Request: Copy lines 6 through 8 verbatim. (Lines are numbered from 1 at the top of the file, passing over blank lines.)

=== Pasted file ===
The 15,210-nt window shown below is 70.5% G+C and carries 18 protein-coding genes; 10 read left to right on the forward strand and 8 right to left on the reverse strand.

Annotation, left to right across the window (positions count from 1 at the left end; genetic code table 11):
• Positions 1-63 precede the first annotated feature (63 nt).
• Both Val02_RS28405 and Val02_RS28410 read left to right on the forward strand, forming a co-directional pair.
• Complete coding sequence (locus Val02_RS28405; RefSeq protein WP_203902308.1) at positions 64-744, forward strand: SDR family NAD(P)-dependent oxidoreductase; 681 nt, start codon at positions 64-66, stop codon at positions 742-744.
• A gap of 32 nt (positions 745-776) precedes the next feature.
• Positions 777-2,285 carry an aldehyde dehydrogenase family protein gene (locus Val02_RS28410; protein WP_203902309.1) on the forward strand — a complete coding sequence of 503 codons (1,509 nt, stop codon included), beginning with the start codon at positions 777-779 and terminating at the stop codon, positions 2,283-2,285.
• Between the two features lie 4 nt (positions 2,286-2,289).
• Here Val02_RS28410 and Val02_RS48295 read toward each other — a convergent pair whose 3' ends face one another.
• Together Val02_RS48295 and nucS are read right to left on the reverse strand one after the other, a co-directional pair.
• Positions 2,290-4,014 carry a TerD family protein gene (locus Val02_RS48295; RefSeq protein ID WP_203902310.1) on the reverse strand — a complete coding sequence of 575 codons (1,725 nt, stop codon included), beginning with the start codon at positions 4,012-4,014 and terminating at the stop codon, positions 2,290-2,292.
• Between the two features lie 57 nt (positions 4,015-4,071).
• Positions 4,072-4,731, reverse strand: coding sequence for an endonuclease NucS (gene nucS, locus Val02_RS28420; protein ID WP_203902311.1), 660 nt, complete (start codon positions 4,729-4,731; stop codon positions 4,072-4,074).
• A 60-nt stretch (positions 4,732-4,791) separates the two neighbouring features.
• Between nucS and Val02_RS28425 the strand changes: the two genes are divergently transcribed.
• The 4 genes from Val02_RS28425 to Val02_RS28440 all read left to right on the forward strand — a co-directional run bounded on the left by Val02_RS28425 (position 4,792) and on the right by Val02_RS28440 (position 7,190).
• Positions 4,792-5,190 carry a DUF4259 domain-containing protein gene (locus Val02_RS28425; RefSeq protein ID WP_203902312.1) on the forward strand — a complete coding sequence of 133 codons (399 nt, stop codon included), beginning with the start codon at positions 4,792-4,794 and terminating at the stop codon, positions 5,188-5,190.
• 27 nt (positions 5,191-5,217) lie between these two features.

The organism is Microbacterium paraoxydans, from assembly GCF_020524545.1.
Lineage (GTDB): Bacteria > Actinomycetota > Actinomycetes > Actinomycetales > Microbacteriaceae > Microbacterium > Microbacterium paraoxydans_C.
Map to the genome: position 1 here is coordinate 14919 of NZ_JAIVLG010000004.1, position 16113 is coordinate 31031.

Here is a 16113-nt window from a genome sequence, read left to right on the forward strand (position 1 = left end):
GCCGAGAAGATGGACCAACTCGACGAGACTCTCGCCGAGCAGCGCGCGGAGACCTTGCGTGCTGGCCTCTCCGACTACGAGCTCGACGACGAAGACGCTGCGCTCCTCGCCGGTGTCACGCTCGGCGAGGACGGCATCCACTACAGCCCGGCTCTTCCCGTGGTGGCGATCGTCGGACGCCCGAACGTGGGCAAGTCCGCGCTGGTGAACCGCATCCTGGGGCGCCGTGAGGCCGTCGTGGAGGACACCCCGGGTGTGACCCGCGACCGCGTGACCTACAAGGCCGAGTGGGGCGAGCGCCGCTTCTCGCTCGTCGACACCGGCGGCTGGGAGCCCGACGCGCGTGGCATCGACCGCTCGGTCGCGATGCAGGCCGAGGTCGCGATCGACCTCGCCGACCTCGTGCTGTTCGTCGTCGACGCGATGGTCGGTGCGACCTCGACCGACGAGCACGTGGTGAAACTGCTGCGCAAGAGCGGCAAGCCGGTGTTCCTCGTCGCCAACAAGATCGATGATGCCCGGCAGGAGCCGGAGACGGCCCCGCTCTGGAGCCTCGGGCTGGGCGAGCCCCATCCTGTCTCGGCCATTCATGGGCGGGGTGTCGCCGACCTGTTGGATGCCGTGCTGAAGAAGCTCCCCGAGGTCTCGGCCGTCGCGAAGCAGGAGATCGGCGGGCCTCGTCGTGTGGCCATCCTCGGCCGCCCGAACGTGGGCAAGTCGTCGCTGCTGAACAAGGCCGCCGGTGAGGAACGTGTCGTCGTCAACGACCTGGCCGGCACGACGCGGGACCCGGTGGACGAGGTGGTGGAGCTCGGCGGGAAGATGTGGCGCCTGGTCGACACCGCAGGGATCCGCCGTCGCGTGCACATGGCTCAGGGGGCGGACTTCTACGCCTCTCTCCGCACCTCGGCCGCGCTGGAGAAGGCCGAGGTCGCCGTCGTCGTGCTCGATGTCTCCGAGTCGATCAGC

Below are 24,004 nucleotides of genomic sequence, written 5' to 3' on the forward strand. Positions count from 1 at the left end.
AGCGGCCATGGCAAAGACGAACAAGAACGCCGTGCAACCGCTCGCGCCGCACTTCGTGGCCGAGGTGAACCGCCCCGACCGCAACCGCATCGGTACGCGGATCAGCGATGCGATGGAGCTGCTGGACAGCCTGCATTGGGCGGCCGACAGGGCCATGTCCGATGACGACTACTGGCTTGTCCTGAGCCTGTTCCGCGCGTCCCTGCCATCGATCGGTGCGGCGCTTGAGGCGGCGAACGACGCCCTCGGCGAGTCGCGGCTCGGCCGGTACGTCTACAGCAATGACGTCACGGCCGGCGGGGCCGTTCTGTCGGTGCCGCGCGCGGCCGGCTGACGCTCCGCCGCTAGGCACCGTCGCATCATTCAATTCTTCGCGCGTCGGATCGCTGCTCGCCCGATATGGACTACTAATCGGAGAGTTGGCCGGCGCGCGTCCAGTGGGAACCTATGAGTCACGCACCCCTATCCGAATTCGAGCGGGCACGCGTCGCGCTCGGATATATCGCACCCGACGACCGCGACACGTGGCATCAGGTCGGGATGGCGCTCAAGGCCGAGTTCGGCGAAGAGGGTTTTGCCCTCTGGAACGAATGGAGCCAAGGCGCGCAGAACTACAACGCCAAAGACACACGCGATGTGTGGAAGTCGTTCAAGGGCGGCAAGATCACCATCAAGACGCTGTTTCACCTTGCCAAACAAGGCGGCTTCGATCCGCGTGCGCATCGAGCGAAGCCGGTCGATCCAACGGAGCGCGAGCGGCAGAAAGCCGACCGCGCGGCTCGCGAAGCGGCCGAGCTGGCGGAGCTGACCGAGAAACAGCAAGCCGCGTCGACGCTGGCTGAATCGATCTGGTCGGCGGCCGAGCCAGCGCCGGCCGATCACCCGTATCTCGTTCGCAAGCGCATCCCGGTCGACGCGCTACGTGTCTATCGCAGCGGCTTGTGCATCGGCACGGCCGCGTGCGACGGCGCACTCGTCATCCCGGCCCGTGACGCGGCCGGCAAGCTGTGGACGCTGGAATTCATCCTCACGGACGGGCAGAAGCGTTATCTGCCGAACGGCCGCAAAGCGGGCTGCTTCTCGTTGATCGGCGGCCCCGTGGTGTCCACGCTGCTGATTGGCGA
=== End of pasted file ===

• A gap of 32 nt (positions 745-776) precedes the next feature.
• Positions 777-2,285 carry an aldehyde dehydrogenase family protein gene (locus Val02_RS28410; protein WP_203902309.1) on the forward strand — a complete coding sequence of 503 codons (1,509 nt, stop codon included), beginning with the start codon at positions 777-779 and terminating at the stop codon, positions 2,283-2,285.
• Between the two features lie 4 nt (positions 2,286-2,289).